Simply put, what should flower in spring blooms before winter, and new flower buds do not have time to form during the winter period because conditions are not suitable.

In addition, during flowering, plants deplete their reserves of photosynthetic products, which reduces their winter hardiness and frost resistance. Therefore, it is not surprising that they are damaged by frost during the harsh winter months.


Given that perennials consume energy during flowering, even if only a little, then buds that are about to open should be removed as soon as they are found. Especially if they are already present on young plants.


Accelerated development of flower buds occurs mainly during dry summer months (stress inhibits the growth process of shoots and accelerates the development of bud tissue), combined with subsequent sharp moisture (heavy precipitation or watering) at the right temperature regime.

Therefore, timely and comprehensive care of the garden during the summer and early autumn – regular watering and pest control can prevent autumn flowering. There is also the selection of varieties suitable for the climatic zone, whose development period corresponds to the conditions of the region.


Late spring or summer blooming

Sometimes flowers start to bloom later than usual in the spring, with a delay of a few days to a few weeks. Sometimes you can also see the flowers on the trees in mid and late summer. What is the reason for this?

Trees and shrubs do not bloom during the unusually late spring, but only a few flowers open. This is due to delayed development of individual flower buds caused by lack of nutrients, autumn cold, frosty shoots, or any other stress.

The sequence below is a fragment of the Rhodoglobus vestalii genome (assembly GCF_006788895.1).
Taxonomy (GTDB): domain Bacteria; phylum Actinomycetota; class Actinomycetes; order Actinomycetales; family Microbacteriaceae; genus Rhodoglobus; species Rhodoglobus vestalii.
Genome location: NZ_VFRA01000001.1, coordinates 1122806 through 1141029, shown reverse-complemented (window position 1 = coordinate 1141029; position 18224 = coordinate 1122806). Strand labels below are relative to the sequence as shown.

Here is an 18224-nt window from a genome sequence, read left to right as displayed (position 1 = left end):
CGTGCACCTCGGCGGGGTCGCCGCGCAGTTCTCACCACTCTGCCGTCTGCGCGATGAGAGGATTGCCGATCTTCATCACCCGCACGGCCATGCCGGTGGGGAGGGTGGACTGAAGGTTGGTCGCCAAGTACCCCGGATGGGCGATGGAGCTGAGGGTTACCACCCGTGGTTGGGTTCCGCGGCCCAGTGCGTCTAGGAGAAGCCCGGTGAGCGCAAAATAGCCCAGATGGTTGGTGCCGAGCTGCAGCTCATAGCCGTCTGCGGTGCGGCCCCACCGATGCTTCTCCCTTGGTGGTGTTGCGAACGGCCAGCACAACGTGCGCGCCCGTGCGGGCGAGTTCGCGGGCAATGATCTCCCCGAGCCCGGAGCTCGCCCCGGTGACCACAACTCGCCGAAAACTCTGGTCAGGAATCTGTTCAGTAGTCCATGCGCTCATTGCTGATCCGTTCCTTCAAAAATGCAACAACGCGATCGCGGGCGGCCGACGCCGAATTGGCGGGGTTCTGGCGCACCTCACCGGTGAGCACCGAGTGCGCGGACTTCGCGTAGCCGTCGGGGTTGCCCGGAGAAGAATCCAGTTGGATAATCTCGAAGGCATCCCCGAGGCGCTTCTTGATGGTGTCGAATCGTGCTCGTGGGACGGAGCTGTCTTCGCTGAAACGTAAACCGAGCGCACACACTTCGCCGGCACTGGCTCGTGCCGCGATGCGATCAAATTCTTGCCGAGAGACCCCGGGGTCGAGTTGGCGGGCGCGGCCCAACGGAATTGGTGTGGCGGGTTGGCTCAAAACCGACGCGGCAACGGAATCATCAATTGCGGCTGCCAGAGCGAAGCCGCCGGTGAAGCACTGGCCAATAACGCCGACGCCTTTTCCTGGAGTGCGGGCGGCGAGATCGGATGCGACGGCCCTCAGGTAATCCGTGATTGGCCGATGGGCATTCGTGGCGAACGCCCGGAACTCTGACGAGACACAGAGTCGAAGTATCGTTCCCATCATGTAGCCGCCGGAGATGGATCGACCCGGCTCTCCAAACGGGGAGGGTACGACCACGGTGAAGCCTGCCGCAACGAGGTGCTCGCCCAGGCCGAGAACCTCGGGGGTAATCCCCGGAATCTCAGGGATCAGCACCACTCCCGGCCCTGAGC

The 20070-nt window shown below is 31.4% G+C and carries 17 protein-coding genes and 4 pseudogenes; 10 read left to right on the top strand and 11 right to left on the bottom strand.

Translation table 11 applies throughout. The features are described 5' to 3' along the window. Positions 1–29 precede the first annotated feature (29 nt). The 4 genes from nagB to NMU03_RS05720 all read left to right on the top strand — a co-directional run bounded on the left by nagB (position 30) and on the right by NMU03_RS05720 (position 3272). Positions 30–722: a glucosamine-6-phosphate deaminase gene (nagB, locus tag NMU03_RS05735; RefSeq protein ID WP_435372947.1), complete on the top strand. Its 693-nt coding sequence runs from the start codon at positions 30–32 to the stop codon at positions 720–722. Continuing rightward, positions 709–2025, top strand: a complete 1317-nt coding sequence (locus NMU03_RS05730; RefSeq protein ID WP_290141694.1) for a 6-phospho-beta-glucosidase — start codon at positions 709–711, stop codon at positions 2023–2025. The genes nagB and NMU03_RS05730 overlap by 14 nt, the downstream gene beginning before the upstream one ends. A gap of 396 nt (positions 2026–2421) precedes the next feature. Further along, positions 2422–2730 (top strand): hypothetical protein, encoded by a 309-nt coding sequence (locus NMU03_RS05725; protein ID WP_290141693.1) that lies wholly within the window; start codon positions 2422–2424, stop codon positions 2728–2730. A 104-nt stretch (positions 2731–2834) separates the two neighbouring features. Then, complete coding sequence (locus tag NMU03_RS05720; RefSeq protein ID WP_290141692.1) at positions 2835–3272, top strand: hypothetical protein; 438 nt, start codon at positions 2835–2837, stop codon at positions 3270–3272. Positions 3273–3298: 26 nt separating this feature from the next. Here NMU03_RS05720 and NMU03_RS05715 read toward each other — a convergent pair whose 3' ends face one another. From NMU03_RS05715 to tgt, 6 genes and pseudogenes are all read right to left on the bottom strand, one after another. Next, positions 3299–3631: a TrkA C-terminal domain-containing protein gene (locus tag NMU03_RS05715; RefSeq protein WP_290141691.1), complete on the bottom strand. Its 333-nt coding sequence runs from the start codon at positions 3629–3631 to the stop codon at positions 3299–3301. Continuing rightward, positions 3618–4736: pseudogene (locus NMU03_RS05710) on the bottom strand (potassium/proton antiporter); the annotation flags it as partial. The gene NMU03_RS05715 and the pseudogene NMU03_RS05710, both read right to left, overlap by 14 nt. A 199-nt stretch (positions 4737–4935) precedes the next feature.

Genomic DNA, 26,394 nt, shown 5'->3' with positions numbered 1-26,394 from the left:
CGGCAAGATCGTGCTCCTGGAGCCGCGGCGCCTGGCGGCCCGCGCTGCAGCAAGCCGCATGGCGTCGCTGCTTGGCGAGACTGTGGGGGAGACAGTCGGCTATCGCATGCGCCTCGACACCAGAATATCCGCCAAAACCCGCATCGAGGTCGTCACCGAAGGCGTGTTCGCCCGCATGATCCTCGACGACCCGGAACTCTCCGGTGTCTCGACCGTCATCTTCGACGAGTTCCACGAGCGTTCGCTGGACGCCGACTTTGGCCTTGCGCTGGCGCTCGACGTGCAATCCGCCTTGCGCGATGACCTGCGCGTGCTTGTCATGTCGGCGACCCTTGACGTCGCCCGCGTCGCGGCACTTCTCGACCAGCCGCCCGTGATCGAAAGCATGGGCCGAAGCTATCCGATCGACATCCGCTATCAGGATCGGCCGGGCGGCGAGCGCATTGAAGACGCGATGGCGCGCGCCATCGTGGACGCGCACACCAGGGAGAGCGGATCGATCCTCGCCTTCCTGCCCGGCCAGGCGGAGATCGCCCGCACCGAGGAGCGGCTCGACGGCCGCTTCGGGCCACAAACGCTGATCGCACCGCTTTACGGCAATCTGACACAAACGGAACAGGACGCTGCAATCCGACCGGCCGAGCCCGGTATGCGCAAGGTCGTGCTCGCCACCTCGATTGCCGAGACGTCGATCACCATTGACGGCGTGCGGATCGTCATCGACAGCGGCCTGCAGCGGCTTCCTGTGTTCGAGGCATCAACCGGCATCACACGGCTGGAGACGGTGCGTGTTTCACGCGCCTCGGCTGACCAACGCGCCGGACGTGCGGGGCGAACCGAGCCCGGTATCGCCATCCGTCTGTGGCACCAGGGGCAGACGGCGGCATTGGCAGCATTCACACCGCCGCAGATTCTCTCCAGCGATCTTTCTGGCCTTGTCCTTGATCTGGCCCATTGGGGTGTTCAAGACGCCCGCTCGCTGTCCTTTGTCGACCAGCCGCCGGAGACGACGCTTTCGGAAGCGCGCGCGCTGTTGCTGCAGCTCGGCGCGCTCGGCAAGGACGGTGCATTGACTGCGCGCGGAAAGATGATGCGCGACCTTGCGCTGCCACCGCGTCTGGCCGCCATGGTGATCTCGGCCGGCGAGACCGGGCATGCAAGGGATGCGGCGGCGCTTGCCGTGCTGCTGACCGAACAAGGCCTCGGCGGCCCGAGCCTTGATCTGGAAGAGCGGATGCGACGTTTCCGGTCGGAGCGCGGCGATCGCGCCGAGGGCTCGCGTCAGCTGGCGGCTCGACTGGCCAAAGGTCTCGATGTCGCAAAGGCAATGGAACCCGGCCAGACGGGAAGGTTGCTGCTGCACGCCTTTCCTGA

Late summer flowering is mostly seen in the shoots of the current year. It occurs in early flowering varieties.

It is caused by the early warm spring and the following sunny, hot summer: trees and shrubs enter the development stage early, grow rapidly, and manage to enter the stage of forming flower buds even before autumn, which, under favorable conditions, leads to untimely flowering.

Winter flowering

In the winter months of January and February, premature flowering can be seen only in the south. In the Caucasus and Crimea, during these months, the temperature often jumps to very high levels of 62-75°F (17-24°C) and remains for quite a long time, awakening the buds to flowering.

During such periods, black apricots, almonds, and cherry plums manage to bloom. But, unfortunately, the returning cold does not allow them to bear fruit.

Annuals and biennials

What about herbaceous plants? Untimely flowering is also common for them. Annuals usually germinate in the warm fall by awakening dormant buds. However, perennials will flower after a brief drop in temperature and need time to vaporize.

Therefore, the process of secondary or repeated flowering is not a unique or unexplained phenomenon. Yes, it is surprising and even somewhat alarming each time.

But considering that usually, no more than 1% of the buds bloom on the wrong date, it does not cause particular damage to the yield or the decorative effect of the plant.

So you need not be afraid. If you can, you should help prepare your garden for winter.

We will be happy to hear your thoughts